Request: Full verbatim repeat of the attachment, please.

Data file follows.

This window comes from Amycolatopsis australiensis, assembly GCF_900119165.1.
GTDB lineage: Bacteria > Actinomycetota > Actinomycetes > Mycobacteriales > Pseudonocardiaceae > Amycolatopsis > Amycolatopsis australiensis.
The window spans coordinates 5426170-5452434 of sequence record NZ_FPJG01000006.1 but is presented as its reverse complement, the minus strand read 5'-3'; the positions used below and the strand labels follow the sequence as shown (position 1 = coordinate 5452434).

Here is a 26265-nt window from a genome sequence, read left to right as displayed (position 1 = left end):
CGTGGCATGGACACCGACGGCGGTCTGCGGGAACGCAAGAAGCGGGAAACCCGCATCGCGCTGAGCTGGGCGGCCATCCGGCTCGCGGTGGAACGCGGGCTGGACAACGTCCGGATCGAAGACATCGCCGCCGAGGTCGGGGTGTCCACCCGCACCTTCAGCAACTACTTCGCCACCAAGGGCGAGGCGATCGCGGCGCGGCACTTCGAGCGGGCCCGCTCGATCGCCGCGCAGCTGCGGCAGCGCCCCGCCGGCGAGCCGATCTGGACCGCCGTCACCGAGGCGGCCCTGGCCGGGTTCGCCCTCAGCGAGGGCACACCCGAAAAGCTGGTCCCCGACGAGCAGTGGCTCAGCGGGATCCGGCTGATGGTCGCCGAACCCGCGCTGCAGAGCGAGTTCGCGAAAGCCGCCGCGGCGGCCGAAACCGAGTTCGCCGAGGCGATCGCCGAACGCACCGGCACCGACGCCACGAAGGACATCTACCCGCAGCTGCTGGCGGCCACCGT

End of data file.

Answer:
This window comes from Amycolatopsis australiensis, assembly GCF_900119165.1.
GTDB lineage: Bacteria > Actinomycetota > Actinomycetes > Mycobacteriales > Pseudonocardiaceae > Amycolatopsis > Amycolatopsis australiensis.
The window spans coordinates 5426170-5452434 of sequence record NZ_FPJG01000006.1 but is presented as its reverse complement, the minus strand read 5'-3'; the positions used below and the strand labels follow the sequence as shown (position 1 = coordinate 5452434).

Here is a 26265-nt window from a genome sequence, read left to right as displayed (position 1 = left end):
CGTGGCATGGACACCGACGGCGGTCTGCGGGAACGCAAGAAGCGGGAAACCCGCATCGCGCTGAGCTGGGCGGCCATCCGGCTCGCGGTGGAACGCGGGCTGGACAACGTCCGGATCGAAGACATCGCCGCCGAGGTCGGGGTGTCCACCCGCACCTTCAGCAACTACTTCGCCACCAAGGGCGAGGCGATCGCGGCGCGGCACTTCGAGCGGGCCCGCTCGATCGCCGCGCAGCTGCGGCAGCGCCCCGCCGGCGAGCCGATCTGGACCGCCGTCACCGAGGCGGCCCTGGCCGGGTTCGCCCTCAGCGAGGGCACACCCGAAAAGCTGGTCCCCGACGAGCAGTGGCTCAGCGGGATCCGGCTGATGGTCGCCGAACCCGCGCTGCAGAGCGAGTTCGCGAAAGCCGCCGCGGCGGCCGAAACCGAGTTCGCCGAGGCGATCGCCGAACGCACCGGCACCGACGCCACGAAGGACATCTACCCGCAGCTGCTGGCGGCCACCGT